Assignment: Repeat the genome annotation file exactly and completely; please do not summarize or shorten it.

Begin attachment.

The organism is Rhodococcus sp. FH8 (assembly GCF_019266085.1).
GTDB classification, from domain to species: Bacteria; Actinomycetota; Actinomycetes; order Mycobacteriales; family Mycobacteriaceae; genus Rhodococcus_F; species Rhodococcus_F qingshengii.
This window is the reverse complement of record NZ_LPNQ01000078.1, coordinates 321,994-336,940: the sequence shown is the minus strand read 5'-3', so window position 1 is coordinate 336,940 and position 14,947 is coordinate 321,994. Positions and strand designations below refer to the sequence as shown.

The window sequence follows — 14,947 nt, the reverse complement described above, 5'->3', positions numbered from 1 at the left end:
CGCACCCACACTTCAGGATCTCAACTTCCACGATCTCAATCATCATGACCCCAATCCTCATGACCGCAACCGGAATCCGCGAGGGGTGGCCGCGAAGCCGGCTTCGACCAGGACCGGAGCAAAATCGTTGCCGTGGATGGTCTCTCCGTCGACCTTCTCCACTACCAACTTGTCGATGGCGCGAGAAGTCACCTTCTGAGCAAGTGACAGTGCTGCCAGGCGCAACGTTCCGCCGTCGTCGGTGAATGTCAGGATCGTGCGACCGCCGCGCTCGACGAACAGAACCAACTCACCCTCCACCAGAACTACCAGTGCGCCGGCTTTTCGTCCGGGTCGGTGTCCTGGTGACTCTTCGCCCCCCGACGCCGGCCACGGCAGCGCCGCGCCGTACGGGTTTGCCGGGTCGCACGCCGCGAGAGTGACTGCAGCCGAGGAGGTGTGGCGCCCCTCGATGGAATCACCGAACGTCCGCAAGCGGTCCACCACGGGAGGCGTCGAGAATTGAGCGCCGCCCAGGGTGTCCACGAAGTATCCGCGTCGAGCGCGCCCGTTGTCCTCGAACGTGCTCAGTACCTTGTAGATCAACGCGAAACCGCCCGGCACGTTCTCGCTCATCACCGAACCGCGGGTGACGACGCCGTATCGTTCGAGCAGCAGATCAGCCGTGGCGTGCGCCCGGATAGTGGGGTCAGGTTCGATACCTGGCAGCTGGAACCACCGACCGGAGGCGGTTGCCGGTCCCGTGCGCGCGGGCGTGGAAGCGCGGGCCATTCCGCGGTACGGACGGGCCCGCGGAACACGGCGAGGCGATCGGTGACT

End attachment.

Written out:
The organism is Rhodococcus sp. FH8 (assembly GCF_019266085.1).
GTDB classification, from domain to species: Bacteria; Actinomycetota; Actinomycetes; order Mycobacteriales; family Mycobacteriaceae; genus Rhodococcus_F; species Rhodococcus_F qingshengii.
This window is the reverse complement of record NZ_LPNQ01000078.1, coordinates 321,994-336,940: the sequence shown is the minus strand read 5'-3', so window position 1 is coordinate 336,940 and position 14,947 is coordinate 321,994. Positions and strand designations below refer to the sequence as shown.

The window sequence follows — 14,947 nt, the reverse complement described above, 5'->3', positions numbered from 1 at the left end:
CGCACCCACACTTCAGGATCTCAACTTCCACGATCTCAATCATCATGACCCCAATCCTCATGACCGCAACCGGAATCCGCGAGGGGTGGCCGCGAAGCCGGCTTCGACCAGGACCGGAGCAAAATCGTTGCCGTGGATGGTCTCTCCGTCGACCTTCTCCACTACCAACTTGTCGATGGCGCGAGAAGTCACCTTCTGAGCAAGTGACAGTGCTGCCAGGCGCAACGTTCCGCCGTCGTCGGTGAATGTCAGGATCGTGCGACCGCCGCGCTCGACGAACAGAACCAACTCACCCTCCACCAGAACTACCAGTGCGCCGGCTTTTCGTCCGGGTCGGTGTCCTGGTGACTCTTCGCCCCCCGACGCCGGCCACGGCAGCGCCGCGCCGTACGGGTTTGCCGGGTCGCACGCCGCGAGAGTGACTGCAGCCGAGGAGGTGTGGCGCCCCTCGATGGAATCACCGAACGTCCGCAAGCGGTCCACCACGGGAGGCGTCGAGAATTGAGCGCCGCCCAGGGTGTCCACGAAGTATCCGCGTCGAGCGCGCCCGTTGTCCTCGAACGTGCTCAGTACCTTGTAGATCAACGCGAAACCGCCCGGCACGTTCTCGCTCATCACCGAACCGCGGGTGACGACGCCGTATCGTTCGAGCAGCAGATCAGCCGTGGCGTGCGCCCGGATAGTGGGGTCAGGTTCGATACCTGGCAGCTGGAACCACCGACCGGAGGCGGTTGCCGGTCCCGTGCGCGCGGGCGTGGAAGCGCGGGCCATTCCGCGGTACGGACGGGCCCGCGGAACACGGCGAGGCGATCGGTGACT